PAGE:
3. How many actresses auditioned or were considered for Jess Weixler’s part of Jillian? She’s a great comedic actress.
Jess Weixler is quite a talented actress and so funny in this film. In fact, no one auditioned for the role we wanted Jess to play Jillian from early on. I find her on-screen presence very arresting, and she takes great care with her characters. After seeing her work in Teeth and Peter and Vandy, I thought she would be great to play the sardonic Jillian. I’m glad the material resonated with Jess and she took this on.
4. Was Jesse Eisenberg’s role of Tex (I can’t remember what he says his actual name is!) the exact same role he was prepared to play before his star rose with The Social Network?
I love that you remember that Tex is not his name. His real name is Albert, and I’ve talked to people who enjoyed the film who only refer to him as Albert. He makes quite an impression, and indeed Tex I do refer to him as Tex was the role Jesse was prepared to play from the beginning. He was so nice to have stayed with the project: we filmed Free Samples in December of 2010 after The Social Network premiered.
5. I would call Free Samples a quirky, sassy film that hits you where it counts once the film has lulled you, after all the sassy bits, into a certain level of going with the flow until you realize things may be building to a head for Jillian. Once you read the script, how did you visualize it as a film? What were your goals as director?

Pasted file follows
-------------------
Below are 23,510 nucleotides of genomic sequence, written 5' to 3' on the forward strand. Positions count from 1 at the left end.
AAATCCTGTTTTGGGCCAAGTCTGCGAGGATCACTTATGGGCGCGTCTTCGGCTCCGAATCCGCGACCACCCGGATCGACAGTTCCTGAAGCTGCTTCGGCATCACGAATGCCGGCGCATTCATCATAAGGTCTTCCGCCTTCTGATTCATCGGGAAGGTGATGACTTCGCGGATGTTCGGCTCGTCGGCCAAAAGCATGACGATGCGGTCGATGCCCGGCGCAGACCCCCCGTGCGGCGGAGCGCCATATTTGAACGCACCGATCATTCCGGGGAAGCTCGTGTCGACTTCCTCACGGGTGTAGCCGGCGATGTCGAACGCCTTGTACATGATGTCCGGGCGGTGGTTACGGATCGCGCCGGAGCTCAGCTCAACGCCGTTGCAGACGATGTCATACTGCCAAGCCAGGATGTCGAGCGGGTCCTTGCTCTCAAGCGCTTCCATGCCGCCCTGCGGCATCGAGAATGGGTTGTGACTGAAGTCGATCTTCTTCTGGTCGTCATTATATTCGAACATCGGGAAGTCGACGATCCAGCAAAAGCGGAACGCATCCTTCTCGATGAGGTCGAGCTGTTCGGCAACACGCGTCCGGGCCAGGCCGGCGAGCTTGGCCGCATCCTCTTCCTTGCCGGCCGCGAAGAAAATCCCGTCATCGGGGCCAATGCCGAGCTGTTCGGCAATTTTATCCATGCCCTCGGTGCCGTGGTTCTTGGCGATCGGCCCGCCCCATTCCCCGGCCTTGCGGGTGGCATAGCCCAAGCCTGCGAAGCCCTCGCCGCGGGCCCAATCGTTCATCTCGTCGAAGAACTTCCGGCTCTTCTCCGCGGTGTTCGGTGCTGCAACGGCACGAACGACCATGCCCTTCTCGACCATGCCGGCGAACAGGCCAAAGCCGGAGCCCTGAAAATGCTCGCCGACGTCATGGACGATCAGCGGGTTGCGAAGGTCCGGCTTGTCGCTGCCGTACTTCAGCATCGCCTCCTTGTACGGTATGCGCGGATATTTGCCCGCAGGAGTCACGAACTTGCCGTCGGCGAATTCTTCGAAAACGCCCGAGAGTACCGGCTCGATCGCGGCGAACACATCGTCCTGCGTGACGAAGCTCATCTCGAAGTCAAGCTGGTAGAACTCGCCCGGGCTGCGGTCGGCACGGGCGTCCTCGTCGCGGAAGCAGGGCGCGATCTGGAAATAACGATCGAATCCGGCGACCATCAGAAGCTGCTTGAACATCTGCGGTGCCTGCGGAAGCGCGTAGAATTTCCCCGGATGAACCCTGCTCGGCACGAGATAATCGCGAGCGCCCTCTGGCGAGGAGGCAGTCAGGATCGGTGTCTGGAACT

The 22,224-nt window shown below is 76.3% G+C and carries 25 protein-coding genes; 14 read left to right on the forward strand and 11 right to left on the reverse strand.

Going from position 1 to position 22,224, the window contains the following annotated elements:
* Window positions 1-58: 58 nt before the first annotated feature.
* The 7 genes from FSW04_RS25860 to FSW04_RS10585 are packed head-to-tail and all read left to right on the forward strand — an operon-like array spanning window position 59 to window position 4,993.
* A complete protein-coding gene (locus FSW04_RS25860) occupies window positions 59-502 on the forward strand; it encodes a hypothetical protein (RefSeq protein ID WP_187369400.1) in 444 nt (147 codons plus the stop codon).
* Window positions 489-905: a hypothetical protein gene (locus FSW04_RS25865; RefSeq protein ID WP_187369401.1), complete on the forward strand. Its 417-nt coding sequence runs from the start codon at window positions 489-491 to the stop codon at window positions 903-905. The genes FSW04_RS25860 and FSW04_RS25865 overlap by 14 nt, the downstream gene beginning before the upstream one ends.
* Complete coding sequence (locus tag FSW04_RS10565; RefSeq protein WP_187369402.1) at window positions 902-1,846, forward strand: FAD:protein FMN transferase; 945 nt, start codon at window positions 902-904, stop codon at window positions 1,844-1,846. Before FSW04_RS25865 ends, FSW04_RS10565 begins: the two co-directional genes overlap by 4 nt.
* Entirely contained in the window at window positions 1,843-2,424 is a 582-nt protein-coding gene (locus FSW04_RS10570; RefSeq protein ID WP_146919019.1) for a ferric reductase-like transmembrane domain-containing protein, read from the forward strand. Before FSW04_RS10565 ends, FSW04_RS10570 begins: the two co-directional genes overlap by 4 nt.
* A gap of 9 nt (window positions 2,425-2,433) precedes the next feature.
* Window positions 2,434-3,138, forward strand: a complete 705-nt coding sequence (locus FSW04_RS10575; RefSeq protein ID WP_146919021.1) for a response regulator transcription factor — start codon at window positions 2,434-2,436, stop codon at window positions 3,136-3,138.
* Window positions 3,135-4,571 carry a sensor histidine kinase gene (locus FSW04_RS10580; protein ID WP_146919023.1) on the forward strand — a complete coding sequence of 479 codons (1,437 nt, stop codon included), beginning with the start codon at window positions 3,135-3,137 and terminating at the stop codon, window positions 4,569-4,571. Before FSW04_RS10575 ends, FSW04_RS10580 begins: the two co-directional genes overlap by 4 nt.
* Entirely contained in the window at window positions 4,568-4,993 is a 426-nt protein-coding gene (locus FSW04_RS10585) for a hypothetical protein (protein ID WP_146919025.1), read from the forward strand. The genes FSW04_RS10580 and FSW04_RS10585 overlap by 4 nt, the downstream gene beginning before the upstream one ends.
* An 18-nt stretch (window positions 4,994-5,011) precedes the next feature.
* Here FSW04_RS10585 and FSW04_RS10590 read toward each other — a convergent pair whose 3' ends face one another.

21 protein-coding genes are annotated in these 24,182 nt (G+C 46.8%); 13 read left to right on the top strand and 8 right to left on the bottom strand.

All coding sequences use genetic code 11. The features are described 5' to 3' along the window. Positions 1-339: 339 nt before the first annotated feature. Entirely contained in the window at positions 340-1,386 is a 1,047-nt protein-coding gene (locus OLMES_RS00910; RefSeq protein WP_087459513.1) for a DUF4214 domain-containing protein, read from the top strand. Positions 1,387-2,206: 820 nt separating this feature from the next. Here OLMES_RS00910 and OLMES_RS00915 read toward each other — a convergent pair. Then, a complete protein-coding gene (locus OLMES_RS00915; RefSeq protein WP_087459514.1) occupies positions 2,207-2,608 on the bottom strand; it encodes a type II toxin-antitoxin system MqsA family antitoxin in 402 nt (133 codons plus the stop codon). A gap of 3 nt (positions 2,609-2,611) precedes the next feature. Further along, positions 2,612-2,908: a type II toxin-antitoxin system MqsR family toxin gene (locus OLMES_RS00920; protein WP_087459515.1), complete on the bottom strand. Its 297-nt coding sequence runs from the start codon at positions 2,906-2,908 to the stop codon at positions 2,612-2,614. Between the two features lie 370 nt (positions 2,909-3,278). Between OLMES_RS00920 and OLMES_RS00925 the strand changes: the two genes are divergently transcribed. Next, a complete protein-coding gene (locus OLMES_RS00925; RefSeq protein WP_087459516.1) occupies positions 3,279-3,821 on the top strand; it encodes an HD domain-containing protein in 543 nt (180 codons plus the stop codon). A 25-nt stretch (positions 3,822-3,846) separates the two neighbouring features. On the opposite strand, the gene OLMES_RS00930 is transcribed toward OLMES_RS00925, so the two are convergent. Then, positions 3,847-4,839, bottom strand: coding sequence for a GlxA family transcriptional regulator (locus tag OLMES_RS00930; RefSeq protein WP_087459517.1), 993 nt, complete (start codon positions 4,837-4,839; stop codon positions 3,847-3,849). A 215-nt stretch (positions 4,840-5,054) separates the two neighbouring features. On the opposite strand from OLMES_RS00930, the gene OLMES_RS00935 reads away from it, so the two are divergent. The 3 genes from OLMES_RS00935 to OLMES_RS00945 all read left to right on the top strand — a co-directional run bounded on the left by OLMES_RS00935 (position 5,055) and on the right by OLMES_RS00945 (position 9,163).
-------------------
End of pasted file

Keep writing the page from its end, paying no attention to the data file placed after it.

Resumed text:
The way you describe the film’s progression is exactly how we intended it to play. I always knew we’d face a challenge with the dramatic shift in the story, but indeed it required quite an effort to find the best balance of humor while still giving the viewer insight into what’s going on with Jillian.
It’s interesting how the way I visualized the film changed from when I first read the script in 2008. My initial interest was sparked more by the comedy, but over time I realized my interest went further I had intuitively connected with this character who was struggling to make meaning of her life and wishing she could press pause on the world around her while she figures it out.
In considering that, I became more aware that we needed a more intimate perspective on Jillian so that we will root for her. Overall, though, it is an incredible challenge to make a film set in mainly one location without it feeling stale. I worked a lot with our director of photography, Reed Morano, to find new ways to shoot scenes to overcome that.
6. This is your feature directorial debut, correct? Do you have aspirations to direct your own feature script? Do you like producing?
Yes, this is my directorial debut in feature films. So much of how Free Samples came together was serendipitous, so I am indebted to our cast and crew.
I do have a few stories I’m in the middle of breaking for my own scripts, and I am interested in producing as well, but I’m still learning. I’m incredibly open to the opportunities, and it’s a great time to be making independent films because we have the creative freedom to take risks and tell stories like Free Samples.
Thank you, Jay, for telling us about your experiences making Free Samples. Best of luck as you continue on the festival circuit onward and upward. Keep in touch!
- Top: Director Jay Gammill
- 2nd: Jess Weixler and Jesse Eisenberg
- 3rd: Jess Weixler and Jason Ritter
- 4th: Jess Weixler playing Jillian
© 2007-2012 EMOL.org Film Entertainment Magazine / EMOL.org. All rights reserved.